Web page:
I think we all know that exercise is good for you; it improves cardiac health, weight control, improved muscle tone, coordination, and balance. Exercise is a great stress reliever, improves bone density, etc. However, one of the most important aspects of exercise is rarely, if ever, mentioned- trash removal. It has long been known that cells accumulate waste products from the wear and tear of everyday living. Cells contain mitochondria, which are like little energy factories, and like factories, they put out their own smoke, or waste. In addition, viruses or bacteria, broken or misshaped proteins, and broken-down cell membranes for a kind of garbage dump inside the body. When our bodies are young and healthy, cells are extremely efficient at sweeping away this junk, even recycling some of it for use as fuel-going green as they say. This process is called autophagy, or “self-eating.” ¬†Without this system of trash removal, cells become choked with trash and begin to die off. Unchecked, researchers believe it can lead to disease states such as diabetes, muscular dystrophy, Alzheimer’s, and cancer. The slowing of autophagy as we get older is considered a factor in aging. New research, published last month in Nature, looked at this cellular housecleaning chore by taking two groups of mice, one set with a normal cleaning system, and the other bred to have a blunted system. They had the mice run. After just 30 minutes, the normal mice had significantly more autophagy activity-the other group had no increase. More striking, however, was when Dr. Beth Levine of the Howard Hughes Medical Institute at the University of Texas Southwestern Medical Center in Dallas, stuffed both groups with a high-fat kibble for several weeks until they developed a rodent version of diabetes. The normal mice subsequently reversed the diabetes by running; the autophagy-resistant animals did not. Bottom line: An increase in autophagy, prompted by exercise, seems to be a critical step in achieving the health benefits of exercise. Another reason to get out there and be active. For a more in-depth review of this study, check out the article by Gretchen Reynolds in the New York Times (2/01/2012).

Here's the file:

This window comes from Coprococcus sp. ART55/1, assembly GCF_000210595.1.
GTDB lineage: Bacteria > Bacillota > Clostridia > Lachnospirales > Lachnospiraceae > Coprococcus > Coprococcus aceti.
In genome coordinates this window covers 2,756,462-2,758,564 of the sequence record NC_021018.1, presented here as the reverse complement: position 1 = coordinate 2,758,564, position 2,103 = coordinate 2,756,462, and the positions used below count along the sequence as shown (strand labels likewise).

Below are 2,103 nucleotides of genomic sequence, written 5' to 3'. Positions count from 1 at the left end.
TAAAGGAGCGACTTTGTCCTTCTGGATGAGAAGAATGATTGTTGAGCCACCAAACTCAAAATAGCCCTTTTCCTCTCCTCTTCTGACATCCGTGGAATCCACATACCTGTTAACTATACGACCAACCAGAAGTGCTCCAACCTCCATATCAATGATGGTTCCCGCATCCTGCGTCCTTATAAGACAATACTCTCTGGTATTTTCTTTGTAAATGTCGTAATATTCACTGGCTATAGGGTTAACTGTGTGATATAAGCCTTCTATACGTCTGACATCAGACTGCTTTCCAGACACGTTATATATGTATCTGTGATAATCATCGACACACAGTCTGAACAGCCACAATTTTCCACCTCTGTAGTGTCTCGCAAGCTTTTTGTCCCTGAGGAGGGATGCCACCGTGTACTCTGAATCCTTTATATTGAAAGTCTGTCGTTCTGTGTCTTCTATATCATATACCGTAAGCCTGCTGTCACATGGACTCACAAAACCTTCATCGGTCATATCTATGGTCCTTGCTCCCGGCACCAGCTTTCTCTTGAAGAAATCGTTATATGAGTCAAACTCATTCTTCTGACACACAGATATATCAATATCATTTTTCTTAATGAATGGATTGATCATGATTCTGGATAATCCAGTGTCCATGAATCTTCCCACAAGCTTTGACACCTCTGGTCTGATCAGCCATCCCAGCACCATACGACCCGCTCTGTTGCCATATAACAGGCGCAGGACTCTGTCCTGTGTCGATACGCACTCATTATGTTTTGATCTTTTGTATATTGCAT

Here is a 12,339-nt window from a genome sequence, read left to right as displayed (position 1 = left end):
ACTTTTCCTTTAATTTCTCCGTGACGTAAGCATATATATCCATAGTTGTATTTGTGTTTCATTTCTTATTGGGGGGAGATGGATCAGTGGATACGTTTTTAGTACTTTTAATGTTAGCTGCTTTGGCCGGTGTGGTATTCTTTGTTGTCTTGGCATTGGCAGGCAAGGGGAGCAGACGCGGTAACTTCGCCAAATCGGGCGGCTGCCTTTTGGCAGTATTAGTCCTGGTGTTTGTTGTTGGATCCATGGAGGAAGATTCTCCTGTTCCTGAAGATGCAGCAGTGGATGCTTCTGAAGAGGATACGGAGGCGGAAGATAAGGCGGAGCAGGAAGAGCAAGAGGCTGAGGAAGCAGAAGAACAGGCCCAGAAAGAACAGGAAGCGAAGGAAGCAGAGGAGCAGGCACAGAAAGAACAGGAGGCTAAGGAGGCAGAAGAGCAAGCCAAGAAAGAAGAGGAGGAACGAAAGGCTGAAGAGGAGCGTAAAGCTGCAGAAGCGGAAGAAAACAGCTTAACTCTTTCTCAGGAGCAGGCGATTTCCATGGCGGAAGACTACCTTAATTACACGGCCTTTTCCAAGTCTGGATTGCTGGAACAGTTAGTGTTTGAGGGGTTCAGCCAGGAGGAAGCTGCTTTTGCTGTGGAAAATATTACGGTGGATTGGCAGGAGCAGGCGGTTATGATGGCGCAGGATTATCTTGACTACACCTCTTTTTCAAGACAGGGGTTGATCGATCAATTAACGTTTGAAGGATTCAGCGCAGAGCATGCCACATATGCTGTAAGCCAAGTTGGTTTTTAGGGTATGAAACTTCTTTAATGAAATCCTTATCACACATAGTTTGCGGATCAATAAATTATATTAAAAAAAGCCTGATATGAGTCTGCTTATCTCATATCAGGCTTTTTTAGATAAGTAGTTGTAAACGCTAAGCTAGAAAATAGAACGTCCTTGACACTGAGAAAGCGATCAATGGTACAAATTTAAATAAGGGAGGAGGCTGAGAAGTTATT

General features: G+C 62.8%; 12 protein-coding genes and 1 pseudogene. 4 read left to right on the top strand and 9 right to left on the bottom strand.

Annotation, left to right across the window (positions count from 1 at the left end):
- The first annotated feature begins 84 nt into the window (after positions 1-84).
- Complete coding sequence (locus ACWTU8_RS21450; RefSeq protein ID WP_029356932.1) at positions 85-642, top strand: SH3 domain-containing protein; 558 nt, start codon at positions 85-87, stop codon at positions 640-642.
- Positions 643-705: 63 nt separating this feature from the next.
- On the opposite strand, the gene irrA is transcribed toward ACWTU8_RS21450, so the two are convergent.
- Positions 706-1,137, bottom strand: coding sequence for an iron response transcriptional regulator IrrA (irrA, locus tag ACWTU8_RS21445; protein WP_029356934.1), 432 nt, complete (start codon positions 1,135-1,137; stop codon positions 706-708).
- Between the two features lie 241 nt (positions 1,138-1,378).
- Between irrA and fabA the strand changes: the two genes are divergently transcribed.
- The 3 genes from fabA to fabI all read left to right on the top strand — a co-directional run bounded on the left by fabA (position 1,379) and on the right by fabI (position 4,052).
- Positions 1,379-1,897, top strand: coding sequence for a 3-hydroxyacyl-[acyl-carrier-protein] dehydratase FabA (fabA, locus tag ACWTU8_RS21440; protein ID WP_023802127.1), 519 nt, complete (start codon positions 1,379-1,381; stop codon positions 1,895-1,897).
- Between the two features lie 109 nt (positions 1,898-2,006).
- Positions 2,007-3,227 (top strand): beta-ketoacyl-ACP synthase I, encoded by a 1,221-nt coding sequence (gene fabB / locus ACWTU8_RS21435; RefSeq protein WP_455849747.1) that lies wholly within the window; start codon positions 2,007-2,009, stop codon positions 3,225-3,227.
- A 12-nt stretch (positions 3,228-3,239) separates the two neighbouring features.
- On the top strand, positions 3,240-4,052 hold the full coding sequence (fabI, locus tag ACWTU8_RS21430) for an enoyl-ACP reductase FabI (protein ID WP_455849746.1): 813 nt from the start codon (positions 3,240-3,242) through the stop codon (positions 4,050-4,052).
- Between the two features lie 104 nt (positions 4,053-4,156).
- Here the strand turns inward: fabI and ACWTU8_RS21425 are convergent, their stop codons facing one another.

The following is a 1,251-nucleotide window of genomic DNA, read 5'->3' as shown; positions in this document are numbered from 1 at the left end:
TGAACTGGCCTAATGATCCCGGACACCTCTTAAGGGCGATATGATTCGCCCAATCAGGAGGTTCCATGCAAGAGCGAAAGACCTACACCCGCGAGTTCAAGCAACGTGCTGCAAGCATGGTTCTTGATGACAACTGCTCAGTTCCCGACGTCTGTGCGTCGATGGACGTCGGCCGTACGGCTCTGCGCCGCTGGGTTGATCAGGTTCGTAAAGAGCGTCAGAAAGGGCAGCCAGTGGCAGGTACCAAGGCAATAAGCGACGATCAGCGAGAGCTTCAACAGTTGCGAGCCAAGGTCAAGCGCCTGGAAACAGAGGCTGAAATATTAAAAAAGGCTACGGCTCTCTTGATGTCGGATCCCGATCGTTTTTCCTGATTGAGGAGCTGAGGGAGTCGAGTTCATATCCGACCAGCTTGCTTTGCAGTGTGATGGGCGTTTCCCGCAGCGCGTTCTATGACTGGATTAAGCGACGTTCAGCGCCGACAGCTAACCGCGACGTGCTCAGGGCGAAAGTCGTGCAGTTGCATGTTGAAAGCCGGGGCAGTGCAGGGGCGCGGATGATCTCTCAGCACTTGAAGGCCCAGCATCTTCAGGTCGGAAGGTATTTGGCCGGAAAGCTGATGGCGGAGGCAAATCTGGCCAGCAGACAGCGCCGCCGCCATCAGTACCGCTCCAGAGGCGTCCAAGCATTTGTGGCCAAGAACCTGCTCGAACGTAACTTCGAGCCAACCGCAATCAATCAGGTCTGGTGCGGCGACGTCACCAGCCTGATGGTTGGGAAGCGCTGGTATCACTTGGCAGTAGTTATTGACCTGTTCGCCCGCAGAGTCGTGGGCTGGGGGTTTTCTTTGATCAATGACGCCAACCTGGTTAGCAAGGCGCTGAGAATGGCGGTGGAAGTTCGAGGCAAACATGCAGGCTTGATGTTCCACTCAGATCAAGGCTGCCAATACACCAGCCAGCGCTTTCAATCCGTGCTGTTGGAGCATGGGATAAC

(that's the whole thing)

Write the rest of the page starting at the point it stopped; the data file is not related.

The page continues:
I had another hike with my son yesterday, up what is called Shaw Butte, in north-central Phoenix. This time, we took along one of his friends, and I took my dog “Jake” for his first hike. Thank heaven I had Jake. The first quarter-mile or so was very steep, and Jake helped pull me up. My son and his friend didn’t need help-they soon left Jake and I in the dust. 14 year-old legs, hearts, and undoubtedly better autophagy were on display. Once I got over the shock of the fact that I am getting older AND slower, I relaxed and enjoyed a great hike and a vigorous workout. The weather was a perfect 70 degrees, and the views of the valley were beautiful.

Stay well, John R Blilie, M.S.